William M. Lyons
Principal Technical Advisor for Transportation Planning
William M. Lyons is a principal technical advisor in transportation planning at the U.S. DOT Volpe Center. He holds an MA from the University of California (Institute of Transportation Studies), an MA from the University of Lancaster (UK), a BA in government and international relations from Carleton College, and completed post-graduate studies in transportation and civil engineering at MIT.
Lyons' research interests include a broad range of topics involving integrated transportation planning and policy including performance-based planning, planning for megaregions, and innovative ways to incorporate considerations of sustainability, public health, land use, or climate change in transportation decisions. In addition to research projects, he leads Volpe support for the Federal Highway Administration (FHWA) and Federal Transit Administration (FTA) on regulatory reviews of transportation planning by states and metropolitan areas. The projects involve multi-disciplinary teams and significant collaboration with transportation planning and operating agencies at state, regional, and local levels.
Lyons has represented Volpe and the U.S. Department of Transportation (U.S. DOT) on numerous international initiatives. He participated on international studies for the Organization of Economic Cooperation and Development and European Conference of Ministers of Transport (ECMT), including a multi-year study to recommend policies to ministers on urban travel and sustainability. Lyons serves as the coordinator for an agreement for research collaboration with the Dutch Ministry of Transport's Centre for Transport and Navigation and served on the U.S. DOT team reviewing transportation planning and policy in Panama.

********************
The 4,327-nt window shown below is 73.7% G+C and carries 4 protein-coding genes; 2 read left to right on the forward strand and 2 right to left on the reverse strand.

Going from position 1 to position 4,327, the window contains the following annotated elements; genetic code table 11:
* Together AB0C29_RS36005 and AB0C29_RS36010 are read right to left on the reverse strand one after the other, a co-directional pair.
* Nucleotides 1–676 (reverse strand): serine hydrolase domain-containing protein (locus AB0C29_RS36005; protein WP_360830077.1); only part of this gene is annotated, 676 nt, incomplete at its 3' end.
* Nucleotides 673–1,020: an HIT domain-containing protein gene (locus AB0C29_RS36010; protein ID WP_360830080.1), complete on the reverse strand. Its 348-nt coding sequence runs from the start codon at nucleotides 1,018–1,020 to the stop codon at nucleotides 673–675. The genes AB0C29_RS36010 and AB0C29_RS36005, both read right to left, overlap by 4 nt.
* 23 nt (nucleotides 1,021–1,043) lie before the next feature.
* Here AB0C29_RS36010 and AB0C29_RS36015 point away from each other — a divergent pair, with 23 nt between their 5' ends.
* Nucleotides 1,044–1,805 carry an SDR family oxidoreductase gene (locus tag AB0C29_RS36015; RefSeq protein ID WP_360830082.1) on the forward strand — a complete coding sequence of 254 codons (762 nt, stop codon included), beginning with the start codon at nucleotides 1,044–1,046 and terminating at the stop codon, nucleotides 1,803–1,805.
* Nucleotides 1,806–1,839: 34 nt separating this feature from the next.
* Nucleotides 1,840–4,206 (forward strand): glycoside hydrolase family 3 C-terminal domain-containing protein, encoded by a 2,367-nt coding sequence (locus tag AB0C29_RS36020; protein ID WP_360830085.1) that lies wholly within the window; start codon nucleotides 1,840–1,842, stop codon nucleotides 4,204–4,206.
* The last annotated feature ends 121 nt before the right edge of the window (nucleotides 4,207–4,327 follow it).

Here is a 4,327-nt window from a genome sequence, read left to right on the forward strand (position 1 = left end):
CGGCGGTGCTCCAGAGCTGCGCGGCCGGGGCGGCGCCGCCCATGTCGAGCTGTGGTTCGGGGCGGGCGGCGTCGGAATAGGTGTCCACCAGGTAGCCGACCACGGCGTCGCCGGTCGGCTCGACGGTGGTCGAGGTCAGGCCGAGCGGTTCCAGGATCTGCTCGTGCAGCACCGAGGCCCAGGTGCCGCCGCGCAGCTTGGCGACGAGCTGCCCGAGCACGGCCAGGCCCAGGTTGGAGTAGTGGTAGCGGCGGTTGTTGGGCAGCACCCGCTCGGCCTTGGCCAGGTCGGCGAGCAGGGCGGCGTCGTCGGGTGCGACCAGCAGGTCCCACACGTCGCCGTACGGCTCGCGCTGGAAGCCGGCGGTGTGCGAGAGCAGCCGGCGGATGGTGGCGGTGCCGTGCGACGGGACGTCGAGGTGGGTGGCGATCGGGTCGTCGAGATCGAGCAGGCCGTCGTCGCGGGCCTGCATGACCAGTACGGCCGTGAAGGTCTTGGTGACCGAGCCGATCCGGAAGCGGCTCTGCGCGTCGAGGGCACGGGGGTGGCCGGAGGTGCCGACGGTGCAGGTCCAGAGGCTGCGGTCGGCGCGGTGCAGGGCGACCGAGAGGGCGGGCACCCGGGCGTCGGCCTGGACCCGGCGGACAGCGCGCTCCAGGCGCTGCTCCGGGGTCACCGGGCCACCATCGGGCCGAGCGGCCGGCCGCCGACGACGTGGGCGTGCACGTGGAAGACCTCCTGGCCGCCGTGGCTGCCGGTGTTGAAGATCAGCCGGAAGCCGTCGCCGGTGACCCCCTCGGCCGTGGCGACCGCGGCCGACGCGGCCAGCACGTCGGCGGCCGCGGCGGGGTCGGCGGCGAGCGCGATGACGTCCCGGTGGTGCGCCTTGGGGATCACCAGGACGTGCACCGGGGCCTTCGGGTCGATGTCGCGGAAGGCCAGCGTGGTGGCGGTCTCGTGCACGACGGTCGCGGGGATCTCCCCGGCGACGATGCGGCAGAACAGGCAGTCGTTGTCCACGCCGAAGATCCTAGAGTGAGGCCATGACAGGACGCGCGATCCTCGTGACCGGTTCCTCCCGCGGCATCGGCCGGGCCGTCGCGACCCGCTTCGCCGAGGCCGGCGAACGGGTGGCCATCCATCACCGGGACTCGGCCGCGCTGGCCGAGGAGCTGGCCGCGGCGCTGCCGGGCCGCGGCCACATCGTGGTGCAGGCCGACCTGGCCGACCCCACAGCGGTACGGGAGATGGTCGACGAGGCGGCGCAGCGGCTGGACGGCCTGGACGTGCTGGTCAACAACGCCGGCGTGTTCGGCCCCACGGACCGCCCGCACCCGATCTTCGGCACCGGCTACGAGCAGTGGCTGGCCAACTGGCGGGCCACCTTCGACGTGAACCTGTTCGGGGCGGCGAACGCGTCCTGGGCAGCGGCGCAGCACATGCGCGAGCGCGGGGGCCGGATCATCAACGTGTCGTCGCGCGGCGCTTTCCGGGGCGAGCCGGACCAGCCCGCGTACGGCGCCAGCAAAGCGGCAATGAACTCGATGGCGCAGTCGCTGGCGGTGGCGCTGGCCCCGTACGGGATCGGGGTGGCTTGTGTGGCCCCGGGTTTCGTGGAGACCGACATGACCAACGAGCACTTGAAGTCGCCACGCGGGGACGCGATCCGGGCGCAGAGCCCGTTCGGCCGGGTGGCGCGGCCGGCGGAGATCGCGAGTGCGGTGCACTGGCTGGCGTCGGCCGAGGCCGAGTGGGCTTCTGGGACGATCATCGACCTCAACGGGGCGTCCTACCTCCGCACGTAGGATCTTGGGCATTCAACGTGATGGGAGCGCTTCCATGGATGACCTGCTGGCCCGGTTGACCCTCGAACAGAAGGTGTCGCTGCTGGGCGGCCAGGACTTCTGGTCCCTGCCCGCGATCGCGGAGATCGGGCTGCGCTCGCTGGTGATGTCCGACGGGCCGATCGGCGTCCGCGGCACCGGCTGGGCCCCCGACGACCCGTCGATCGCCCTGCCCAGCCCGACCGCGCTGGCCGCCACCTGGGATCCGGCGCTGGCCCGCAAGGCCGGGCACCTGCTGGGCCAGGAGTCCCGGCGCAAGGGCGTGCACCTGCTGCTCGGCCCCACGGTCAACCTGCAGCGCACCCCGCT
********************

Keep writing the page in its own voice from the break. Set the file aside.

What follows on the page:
Lyons is active in the Transportation Research Board (TRB), serving as a member of the Public Transit and Planning, Sustainability, and Metropolitan Policy, Planning, and Processes committees. Through TRB, he has published numerous reports, served on numerous panels, and organized workshops on planning for megaregions and evaluation methodologies for nonmotorized transportation.